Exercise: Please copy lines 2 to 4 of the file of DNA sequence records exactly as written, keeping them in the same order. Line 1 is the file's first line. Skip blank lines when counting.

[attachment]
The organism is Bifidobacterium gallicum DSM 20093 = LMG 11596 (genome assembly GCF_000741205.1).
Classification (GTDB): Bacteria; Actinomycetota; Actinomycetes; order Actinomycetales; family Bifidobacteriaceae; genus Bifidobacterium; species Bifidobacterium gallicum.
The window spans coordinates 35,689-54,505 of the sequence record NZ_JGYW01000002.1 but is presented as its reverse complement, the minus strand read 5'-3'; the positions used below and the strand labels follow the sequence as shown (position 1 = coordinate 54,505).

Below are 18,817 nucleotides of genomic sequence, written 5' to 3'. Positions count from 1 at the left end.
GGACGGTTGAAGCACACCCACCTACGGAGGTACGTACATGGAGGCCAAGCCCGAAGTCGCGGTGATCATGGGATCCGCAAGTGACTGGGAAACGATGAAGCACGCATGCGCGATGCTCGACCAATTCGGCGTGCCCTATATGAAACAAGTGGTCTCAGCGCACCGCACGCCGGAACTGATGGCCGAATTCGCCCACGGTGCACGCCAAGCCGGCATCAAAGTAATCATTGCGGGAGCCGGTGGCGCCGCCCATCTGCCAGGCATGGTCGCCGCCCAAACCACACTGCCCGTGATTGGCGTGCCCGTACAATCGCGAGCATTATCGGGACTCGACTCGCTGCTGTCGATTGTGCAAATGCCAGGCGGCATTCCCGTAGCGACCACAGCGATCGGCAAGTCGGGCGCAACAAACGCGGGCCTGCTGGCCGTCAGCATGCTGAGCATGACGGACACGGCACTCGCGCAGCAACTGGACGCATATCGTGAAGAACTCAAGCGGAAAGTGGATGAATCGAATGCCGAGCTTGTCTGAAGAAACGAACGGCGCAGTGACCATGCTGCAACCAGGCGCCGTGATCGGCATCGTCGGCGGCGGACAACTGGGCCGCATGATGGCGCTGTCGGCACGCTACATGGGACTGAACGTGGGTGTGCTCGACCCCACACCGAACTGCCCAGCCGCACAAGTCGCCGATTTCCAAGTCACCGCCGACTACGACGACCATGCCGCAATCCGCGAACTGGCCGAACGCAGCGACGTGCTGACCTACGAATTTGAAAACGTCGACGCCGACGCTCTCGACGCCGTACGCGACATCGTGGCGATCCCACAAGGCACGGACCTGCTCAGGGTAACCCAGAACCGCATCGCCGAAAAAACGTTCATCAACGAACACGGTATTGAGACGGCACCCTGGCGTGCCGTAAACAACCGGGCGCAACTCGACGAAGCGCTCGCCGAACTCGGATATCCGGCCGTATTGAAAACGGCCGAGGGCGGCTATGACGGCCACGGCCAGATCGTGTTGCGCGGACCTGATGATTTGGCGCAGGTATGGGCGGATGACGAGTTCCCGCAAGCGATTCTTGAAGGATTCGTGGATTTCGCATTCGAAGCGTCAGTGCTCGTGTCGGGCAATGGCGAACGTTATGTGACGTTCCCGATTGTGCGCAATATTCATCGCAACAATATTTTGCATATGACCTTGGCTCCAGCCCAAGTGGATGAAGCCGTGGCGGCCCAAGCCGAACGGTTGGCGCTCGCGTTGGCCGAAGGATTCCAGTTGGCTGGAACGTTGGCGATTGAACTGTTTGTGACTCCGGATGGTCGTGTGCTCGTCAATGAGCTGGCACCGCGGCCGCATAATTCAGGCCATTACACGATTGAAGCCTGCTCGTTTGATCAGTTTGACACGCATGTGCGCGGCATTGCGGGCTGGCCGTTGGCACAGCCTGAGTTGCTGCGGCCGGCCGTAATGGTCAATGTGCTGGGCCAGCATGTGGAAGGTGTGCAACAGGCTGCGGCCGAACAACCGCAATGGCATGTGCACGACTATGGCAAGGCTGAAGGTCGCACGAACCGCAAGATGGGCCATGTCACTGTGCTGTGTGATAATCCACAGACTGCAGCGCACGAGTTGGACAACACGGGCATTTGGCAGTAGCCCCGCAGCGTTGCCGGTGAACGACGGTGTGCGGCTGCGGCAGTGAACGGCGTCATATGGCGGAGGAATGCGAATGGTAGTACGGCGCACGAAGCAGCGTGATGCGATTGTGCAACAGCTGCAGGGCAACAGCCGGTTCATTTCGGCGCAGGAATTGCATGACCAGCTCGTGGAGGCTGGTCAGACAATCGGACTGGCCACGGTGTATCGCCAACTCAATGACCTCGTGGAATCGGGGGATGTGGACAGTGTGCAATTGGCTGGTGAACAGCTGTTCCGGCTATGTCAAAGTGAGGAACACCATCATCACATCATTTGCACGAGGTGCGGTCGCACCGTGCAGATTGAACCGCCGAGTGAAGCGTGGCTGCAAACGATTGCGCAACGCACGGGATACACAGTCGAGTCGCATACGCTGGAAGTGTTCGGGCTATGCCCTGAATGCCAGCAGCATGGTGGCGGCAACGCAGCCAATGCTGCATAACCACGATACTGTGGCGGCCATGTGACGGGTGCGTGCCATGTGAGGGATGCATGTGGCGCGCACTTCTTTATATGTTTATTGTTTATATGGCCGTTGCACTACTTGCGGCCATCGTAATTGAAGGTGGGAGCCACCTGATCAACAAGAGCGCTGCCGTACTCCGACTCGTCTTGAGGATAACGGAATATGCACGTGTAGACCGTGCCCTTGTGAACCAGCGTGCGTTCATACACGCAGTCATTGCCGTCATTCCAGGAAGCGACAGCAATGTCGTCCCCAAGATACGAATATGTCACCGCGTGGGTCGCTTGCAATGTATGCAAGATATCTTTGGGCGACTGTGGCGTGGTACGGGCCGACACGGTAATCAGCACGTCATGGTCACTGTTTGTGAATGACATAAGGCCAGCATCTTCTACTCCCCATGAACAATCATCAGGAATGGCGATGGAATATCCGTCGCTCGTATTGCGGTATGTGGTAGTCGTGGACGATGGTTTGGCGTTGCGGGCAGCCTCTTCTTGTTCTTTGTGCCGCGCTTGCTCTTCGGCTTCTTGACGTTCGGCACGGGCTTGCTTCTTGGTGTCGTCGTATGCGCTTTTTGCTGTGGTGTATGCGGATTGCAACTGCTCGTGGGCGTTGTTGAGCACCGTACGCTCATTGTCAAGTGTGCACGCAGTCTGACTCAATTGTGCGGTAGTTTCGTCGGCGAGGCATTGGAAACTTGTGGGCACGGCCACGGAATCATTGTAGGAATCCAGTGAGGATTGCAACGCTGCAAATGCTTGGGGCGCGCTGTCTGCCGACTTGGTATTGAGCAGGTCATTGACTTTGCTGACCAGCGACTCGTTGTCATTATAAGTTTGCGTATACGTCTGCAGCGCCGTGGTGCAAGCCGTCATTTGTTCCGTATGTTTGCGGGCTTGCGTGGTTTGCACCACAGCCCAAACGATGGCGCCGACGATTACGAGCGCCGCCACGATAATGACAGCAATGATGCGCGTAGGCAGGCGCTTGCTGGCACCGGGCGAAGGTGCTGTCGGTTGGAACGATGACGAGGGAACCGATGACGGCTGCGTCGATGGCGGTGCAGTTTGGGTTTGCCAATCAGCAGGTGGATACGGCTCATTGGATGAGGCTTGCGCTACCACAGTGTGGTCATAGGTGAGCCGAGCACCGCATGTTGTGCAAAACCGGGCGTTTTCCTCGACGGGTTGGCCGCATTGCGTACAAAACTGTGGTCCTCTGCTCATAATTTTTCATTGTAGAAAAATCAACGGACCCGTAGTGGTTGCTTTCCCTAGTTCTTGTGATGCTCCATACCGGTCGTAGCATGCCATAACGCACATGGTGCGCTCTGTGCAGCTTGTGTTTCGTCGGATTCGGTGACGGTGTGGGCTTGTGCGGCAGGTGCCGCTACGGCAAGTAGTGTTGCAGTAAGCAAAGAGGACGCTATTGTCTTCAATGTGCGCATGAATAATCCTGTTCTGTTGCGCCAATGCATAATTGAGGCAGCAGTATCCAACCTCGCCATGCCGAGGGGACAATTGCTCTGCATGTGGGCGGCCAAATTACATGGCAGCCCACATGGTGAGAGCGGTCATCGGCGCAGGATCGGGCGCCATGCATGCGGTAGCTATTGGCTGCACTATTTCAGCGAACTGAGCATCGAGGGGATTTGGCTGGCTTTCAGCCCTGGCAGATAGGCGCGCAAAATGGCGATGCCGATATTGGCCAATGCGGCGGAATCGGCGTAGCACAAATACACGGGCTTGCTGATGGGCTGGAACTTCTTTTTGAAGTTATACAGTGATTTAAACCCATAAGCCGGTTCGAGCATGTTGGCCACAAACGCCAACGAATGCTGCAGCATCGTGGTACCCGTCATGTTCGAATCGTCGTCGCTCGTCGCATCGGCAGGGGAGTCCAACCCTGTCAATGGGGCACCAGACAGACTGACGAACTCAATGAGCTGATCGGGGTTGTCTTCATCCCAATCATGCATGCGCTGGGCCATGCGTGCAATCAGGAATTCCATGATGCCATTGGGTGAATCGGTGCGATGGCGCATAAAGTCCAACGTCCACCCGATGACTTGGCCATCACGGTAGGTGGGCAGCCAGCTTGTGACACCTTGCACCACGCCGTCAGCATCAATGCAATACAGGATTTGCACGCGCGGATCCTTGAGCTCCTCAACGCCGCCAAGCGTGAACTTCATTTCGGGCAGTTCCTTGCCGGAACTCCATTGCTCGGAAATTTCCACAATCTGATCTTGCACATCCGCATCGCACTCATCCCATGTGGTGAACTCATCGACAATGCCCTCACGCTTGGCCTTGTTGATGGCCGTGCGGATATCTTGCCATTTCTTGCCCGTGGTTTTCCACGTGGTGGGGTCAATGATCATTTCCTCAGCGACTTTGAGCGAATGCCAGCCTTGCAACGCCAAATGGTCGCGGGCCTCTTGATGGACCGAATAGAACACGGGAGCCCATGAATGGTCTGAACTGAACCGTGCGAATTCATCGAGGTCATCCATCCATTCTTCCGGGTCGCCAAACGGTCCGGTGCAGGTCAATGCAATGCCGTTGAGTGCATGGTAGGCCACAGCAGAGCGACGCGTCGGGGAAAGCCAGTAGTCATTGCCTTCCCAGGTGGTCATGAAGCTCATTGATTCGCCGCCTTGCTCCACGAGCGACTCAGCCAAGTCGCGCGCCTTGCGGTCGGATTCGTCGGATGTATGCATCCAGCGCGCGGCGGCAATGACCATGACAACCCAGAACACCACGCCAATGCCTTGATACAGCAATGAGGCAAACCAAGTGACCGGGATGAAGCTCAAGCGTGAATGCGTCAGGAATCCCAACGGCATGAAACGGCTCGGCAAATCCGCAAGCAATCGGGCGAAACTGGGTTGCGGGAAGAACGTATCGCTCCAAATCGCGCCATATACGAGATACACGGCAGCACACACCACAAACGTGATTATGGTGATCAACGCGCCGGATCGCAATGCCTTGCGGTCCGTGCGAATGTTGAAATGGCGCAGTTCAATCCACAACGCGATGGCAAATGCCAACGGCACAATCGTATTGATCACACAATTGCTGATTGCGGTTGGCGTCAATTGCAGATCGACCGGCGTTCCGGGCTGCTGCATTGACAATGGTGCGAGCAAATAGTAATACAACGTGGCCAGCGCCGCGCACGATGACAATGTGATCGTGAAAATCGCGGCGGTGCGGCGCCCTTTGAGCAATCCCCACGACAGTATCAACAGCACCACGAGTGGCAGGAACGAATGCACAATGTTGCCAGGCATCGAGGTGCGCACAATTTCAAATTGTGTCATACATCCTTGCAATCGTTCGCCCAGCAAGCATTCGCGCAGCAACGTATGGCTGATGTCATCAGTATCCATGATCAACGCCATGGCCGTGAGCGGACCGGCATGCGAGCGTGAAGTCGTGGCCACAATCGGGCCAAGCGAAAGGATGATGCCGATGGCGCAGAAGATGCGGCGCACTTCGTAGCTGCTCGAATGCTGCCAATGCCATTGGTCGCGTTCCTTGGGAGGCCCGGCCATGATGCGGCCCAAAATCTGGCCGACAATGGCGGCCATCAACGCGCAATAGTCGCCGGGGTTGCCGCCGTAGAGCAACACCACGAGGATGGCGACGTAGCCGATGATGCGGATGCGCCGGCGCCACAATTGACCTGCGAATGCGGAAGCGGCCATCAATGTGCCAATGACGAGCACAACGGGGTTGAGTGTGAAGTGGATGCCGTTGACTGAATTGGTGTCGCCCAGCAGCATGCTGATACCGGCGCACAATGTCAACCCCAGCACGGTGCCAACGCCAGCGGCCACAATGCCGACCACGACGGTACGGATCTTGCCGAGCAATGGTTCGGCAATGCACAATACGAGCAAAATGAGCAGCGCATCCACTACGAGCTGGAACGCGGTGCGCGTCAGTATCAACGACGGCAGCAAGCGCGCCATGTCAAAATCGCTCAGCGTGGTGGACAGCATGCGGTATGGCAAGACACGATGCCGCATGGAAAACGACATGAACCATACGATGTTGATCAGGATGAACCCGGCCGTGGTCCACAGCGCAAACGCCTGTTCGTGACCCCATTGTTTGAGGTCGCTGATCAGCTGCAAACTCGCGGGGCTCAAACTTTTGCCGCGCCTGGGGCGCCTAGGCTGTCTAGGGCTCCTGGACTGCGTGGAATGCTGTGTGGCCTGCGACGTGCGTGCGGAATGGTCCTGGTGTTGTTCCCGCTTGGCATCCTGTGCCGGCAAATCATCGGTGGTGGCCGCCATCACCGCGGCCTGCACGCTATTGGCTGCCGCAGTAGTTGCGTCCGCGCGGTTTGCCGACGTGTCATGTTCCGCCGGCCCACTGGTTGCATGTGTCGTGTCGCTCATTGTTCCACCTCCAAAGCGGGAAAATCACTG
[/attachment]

Classification (GTDB): Bacteria; Actinomycetota; Actinomycetes; order Actinomycetales; family Bifidobacteriaceae; genus Bifidobacterium; species Bifidobacterium gallicum.
The window spans coordinates 35,689-54,505 of the sequence record NZ_JGYW01000002.1 but is presented as its reverse complement, the minus strand read 5'-3'; the positions used below and the strand labels follow the sequence as shown (position 1 = coordinate 54,505).

Below are 18,817 nucleotides of genomic sequence, written 5' to 3'. Positions count from 1 at the left end.